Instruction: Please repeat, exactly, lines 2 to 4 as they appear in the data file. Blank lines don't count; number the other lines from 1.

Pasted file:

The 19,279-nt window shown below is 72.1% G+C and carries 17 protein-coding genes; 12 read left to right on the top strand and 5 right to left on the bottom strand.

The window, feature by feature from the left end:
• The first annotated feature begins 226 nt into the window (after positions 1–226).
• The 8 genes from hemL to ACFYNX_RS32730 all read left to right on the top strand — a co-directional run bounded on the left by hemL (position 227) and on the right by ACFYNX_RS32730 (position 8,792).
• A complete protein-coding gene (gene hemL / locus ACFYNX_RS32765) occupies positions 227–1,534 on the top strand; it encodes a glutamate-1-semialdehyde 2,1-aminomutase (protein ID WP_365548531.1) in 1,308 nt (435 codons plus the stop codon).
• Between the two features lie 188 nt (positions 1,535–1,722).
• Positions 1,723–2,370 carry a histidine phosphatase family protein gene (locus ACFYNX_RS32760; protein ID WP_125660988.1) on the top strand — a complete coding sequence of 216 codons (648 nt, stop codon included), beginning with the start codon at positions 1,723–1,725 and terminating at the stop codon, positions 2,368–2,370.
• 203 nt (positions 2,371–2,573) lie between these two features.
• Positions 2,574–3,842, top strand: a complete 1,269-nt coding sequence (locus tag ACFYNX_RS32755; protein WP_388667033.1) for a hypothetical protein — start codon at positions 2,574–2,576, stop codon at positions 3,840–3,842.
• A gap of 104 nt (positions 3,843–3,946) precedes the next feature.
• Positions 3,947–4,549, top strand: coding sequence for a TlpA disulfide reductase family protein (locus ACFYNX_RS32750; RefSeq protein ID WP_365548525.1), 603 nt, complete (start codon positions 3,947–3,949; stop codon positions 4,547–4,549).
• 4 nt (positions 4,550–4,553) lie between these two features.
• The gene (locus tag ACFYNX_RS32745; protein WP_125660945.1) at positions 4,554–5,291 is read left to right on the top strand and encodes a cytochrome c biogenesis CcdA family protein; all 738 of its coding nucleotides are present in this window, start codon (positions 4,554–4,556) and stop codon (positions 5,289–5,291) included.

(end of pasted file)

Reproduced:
The window, feature by feature from the left end:
• The first annotated feature begins 226 nt into the window (after positions 1–226).
• The 8 genes from hemL to ACFYNX_RS32730 all read left to right on the top strand — a co-directional run bounded on the left by hemL (position 227) and on the right by ACFYNX_RS32730 (position 8,792).